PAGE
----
Beyond routine cleaning, plants working with Phibro have been able to extend time between hydroblasting. “Plants are making decisions that directly affect their performance,” Chronic says. “We’ve seen benefits in reduced steam usage, improved production consistency, better heat transfer, and optimization of cleaning product usage and effectiveness.”

Chronic says the data analysis supports Phibro’s new total cleaning program. “We see this as a way to help producers go to the next level.

“It’s an exciting area. I definitely am someone who has always been driven by data, so this is really exciting, partnering with plants.”

The Nuts and Bolts
One of the most common mistakes plants make in data collection, analysis and application? “Not doing it,” Magner laughs. “Not having real time analysis, not looking at the entire facility and seeing the whole picture. You have all this data available to you, but you’re just not using it.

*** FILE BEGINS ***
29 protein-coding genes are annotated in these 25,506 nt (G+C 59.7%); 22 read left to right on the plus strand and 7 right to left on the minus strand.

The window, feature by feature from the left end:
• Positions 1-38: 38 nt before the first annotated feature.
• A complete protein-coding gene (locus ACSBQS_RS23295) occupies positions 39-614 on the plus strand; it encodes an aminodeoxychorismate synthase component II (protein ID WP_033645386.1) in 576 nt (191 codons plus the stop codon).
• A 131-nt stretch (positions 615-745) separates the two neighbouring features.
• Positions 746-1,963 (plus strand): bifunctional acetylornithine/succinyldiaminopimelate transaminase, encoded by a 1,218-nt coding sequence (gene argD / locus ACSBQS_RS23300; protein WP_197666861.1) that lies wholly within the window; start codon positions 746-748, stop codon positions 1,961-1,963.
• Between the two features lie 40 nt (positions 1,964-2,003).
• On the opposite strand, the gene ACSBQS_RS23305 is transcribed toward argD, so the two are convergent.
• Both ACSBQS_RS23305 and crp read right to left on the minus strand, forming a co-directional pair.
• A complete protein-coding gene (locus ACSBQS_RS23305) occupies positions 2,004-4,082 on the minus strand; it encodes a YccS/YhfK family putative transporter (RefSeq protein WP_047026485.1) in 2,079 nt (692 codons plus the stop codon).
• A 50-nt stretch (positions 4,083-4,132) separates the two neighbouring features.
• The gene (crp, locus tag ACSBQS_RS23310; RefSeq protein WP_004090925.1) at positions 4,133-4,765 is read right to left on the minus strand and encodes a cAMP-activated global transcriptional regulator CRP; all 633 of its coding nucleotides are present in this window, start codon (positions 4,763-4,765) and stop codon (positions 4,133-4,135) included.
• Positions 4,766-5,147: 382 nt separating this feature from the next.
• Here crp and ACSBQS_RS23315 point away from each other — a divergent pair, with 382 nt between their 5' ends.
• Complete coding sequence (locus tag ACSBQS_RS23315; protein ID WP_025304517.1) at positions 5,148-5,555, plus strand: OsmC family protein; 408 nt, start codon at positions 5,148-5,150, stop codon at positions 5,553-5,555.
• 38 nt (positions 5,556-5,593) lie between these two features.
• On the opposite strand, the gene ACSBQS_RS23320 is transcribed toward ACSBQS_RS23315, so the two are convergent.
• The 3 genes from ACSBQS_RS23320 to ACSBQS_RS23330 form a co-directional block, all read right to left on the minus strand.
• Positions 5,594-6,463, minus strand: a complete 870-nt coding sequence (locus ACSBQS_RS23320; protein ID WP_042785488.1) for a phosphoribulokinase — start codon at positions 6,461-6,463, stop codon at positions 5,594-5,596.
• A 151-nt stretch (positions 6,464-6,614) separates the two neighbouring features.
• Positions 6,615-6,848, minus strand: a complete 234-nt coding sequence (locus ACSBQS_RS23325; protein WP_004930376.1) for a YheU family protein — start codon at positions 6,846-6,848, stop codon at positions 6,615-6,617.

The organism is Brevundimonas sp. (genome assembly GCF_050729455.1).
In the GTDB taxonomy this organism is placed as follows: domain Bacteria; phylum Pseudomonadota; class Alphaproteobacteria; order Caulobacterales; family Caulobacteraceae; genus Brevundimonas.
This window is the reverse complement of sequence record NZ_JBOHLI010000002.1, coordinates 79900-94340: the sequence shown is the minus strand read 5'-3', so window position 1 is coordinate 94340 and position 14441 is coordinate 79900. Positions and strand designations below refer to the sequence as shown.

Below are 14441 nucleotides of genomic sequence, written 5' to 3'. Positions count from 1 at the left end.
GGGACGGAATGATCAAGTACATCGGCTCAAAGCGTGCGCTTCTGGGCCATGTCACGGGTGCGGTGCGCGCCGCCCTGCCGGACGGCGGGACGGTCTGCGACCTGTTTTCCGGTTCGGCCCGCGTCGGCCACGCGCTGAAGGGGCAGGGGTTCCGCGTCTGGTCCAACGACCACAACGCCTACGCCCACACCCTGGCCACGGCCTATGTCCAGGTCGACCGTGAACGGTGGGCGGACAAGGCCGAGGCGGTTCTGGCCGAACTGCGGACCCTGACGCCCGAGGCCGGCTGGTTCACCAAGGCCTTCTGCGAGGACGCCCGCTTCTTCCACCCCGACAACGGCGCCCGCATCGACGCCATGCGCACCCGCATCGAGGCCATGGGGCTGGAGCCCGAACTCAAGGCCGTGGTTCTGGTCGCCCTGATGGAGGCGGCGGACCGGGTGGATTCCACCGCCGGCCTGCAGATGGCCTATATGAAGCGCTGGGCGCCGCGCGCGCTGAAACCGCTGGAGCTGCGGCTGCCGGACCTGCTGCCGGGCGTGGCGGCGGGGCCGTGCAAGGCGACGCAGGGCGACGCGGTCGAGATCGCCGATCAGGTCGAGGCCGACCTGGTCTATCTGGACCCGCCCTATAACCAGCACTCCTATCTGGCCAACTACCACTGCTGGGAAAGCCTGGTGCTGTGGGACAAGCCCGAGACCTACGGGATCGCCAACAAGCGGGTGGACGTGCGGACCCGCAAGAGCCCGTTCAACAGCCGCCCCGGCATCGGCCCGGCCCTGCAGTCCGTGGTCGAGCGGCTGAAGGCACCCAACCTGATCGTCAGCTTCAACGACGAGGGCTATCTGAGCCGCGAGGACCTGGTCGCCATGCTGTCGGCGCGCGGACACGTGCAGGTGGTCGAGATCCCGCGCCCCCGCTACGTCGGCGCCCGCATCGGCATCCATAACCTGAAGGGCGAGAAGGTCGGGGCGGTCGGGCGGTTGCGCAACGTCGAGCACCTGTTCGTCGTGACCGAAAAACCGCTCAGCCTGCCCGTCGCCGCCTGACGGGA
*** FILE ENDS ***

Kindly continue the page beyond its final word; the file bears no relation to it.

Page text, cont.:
“There’s a lot of nuts and bolts and things going on behind the scenes, and at the end of the day, the point of this software and what we’re trying to do is to prevent failures and improve operational efficiency.”

Mack and Magner emphasize that data-driven operation plays a crucial role in keeping ethanol plants competitive.

Magner says, “Maybe the plant down the road has this monitoring system and they’re preventing three, four, five downtimes a year, and you aren’t. We know how competitive the ethanol market is. Especially in the past year, we’ve seen how tight it’s gotten.”

To keep that competitive edge, to maintain and optimize efficiency, data can provide a meaningful boost. And it’s easy to start, Mack says.

“The first thing is just to look at it, whether they do it themselves or bring in companies such as Siemens or others to evaluate the situation. We think that’s the best way to get started.”

Author: Lisa Gibson
Editor, Ethanol Producer Magazine